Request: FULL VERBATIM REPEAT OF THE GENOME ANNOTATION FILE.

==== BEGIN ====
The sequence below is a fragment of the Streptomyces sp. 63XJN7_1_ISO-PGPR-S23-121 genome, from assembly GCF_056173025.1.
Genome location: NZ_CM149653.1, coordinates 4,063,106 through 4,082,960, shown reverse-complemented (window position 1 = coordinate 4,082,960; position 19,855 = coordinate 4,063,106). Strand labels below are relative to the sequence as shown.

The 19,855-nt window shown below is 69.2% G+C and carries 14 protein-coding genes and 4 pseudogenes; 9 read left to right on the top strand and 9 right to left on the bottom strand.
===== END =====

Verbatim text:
The sequence below is a fragment of the Streptomyces sp. 63XJN7_1_ISO-PGPR-S23-121 genome, from assembly GCF_056173025.1.
Genome location: NZ_CM149653.1, coordinates 4,063,106 through 4,082,960, shown reverse-complemented (window position 1 = coordinate 4,082,960; position 19,855 = coordinate 4,063,106). Strand labels below are relative to the sequence as shown.

The 19,855-nt window shown below is 69.2% G+C and carries 14 protein-coding genes and 4 pseudogenes; 9 read left to right on the top strand and 9 right to left on the bottom strand.